Washington, D.C. (November 9, 2001) - The Biotechnology Industry Organization (BIO) applauded separate actions taken this week in the House and Senate to strengthen the U.S. Patent Office.
“The House passed a bill, H.R. 2047, that addresses the patent application backlog, the need to streamline the filing process, and the continuing under-funding of the PTO in the face of a soaring number of applications,” said Lee Rawls, BIO’s vice president for government relations.
H.R. 2047, the Patent and Trademark Office Authorization Act of 2002, has three key provisions:
- Authorizes PTO appropriations for FY 2002 in an amount equal to PTO fees. In recent years, PTO appropriations have not kept pace with the fees collected.
- Orders the PTO to develop over the next three years a “user friendly” electronic system for the filing and processing of patent and trademark applications.
- Orders the PTO to develop a five-year strategic plan to increase patent and trademark quality, reduce the backlog of patent and trademark applications and develop an electronic system for all PTO processes.
In another PTO-related action, the Senate Judiciary Committee recommended approval of President Bush’s nominee to head the PTO, James Rogan. Rogan is a former House member from California who served on the Judiciary Committee’s Subcommittee on Courts, the Internet, and Intellectual Property.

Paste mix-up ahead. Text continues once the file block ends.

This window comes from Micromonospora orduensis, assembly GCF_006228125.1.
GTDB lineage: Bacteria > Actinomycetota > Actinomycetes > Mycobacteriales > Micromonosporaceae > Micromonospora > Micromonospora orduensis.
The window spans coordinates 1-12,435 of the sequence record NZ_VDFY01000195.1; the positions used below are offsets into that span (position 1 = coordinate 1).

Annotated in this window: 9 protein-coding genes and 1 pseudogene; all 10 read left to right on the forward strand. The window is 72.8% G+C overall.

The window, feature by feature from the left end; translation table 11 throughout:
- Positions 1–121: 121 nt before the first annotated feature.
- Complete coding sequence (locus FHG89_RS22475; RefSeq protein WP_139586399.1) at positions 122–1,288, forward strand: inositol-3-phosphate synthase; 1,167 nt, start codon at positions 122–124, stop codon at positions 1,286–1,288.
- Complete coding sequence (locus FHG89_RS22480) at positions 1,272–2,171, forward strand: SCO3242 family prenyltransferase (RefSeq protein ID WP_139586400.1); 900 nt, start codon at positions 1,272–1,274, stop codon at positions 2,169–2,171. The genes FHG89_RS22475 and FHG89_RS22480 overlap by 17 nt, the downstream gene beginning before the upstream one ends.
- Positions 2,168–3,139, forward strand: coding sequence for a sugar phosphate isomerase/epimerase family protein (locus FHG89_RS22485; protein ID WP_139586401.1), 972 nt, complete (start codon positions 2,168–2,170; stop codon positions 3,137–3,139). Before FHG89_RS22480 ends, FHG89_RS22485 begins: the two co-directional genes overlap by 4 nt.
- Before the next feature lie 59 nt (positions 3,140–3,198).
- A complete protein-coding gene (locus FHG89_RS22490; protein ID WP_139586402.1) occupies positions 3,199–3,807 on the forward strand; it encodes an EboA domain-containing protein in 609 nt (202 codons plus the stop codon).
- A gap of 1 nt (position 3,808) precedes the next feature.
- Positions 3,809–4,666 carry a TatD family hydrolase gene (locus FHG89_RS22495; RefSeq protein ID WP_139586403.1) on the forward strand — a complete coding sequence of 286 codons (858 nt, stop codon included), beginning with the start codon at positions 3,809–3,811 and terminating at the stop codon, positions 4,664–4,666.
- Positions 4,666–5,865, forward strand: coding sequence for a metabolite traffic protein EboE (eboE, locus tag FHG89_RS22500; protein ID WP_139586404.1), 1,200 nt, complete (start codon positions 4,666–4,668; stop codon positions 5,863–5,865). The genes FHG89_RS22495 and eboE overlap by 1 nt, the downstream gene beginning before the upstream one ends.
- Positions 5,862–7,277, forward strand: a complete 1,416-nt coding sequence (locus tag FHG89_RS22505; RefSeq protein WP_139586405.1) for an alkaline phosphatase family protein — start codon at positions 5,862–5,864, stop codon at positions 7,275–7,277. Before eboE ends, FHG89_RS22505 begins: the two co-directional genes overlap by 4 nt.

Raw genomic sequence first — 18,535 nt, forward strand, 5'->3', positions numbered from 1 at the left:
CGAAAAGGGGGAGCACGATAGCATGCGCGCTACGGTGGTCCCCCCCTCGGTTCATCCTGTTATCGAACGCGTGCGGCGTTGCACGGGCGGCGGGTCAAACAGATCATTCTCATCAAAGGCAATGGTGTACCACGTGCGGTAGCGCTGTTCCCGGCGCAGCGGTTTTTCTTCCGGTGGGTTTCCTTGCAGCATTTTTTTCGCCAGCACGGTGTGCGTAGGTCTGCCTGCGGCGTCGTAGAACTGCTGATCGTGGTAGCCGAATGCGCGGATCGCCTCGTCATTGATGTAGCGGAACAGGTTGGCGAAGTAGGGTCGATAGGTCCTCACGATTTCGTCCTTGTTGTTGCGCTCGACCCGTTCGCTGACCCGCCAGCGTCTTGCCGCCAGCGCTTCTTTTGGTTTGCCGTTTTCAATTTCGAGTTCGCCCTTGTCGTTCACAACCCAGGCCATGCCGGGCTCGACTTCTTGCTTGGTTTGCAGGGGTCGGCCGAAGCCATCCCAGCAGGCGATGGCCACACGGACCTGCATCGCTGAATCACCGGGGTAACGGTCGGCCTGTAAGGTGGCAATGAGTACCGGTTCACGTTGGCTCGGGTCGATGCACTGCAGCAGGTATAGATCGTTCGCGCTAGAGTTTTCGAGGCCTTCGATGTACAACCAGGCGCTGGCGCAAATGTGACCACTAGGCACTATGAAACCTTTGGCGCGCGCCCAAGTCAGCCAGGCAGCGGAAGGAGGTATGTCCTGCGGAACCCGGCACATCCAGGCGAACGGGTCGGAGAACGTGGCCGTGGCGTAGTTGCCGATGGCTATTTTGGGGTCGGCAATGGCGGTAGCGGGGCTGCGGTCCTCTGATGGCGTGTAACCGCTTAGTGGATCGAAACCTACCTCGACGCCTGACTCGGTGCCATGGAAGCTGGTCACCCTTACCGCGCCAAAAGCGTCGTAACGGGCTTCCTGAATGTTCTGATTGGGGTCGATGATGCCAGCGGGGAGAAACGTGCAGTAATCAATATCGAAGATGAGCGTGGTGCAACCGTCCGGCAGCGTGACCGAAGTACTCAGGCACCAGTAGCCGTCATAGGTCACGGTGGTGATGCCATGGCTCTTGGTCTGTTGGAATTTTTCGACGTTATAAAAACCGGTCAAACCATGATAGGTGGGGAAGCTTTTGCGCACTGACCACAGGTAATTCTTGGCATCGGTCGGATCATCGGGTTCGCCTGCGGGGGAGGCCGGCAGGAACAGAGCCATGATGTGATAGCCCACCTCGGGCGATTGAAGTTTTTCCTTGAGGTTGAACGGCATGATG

“This is an agency that can ill-afford to be without strong, accountable leadership,” said Rawls. “Mr. Rogan is amply qualified to lead the agency through the mandates of H.R. 2047, and we urge the full Senate to confirm his nomination.”
BIO represents more than 1,000 biotechnology companies, academic institutions, state biotechnology centers and related organizations in all 50 U.S. states and 33 other nations. BIO members are involved in the research and development of health-care, agricultural, industrial and environmental biotechnology products.
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